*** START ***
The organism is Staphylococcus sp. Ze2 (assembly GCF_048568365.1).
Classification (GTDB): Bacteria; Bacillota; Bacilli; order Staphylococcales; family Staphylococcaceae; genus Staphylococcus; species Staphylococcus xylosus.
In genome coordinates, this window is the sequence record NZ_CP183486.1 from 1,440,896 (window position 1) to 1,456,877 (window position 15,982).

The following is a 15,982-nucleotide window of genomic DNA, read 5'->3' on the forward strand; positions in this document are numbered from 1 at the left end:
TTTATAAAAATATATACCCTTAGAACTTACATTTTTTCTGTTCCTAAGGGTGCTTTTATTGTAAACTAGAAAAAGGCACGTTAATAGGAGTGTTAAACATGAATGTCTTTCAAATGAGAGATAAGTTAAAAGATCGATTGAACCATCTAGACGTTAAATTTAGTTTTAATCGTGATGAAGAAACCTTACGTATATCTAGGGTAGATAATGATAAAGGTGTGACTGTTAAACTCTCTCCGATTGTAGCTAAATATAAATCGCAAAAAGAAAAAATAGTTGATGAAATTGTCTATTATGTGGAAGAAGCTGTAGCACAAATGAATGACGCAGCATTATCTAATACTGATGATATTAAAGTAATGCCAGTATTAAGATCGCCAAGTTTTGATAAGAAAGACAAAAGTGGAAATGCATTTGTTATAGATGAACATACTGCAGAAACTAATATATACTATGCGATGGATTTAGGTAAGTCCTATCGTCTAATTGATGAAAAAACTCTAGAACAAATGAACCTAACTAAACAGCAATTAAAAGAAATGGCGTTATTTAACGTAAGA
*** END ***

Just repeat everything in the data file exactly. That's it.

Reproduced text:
The organism is Staphylococcus sp. Ze2 (assembly GCF_048568365.1).
Classification (GTDB): Bacteria; Bacillota; Bacilli; order Staphylococcales; family Staphylococcaceae; genus Staphylococcus; species Staphylococcus xylosus.
In genome coordinates, this window is the sequence record NZ_CP183486.1 from 1,440,896 (window position 1) to 1,456,877 (window position 15,982).

The following is a 15,982-nucleotide window of genomic DNA, read 5'->3' on the forward strand; positions in this document are numbered from 1 at the left end:
TTTATAAAAATATATACCCTTAGAACTTACATTTTTTCTGTTCCTAAGGGTGCTTTTATTGTAAACTAGAAAAAGGCACGTTAATAGGAGTGTTAAACATGAATGTCTTTCAAATGAGAGATAAGTTAAAAGATCGATTGAACCATCTAGACGTTAAATTTAGTTTTAATCGTGATGAAGAAACCTTACGTATATCTAGGGTAGATAATGATAAAGGTGTGACTGTTAAACTCTCTCCGATTGTAGCTAAATATAAATCGCAAAAAGAAAAAATAGTTGATGAAATTGTCTATTATGTGGAAGAAGCTGTAGCACAAATGAATGACGCAGCATTATCTAATACTGATGATATTAAAGTAATGCCAGTATTAAGATCGCCAAGTTTTGATAAGAAAGACAAAAGTGGAAATGCATTTGTTATAGATGAACATACTGCAGAAACTAATATATACTATGCGATGGATTTAGGTAAGTCCTATCGTCTAATTGATGAAAAAACTCTAGAACAAATGAACCTAACTAAACAGCAATTAAAAGAAATGGCGTTATTTAACGTAAGA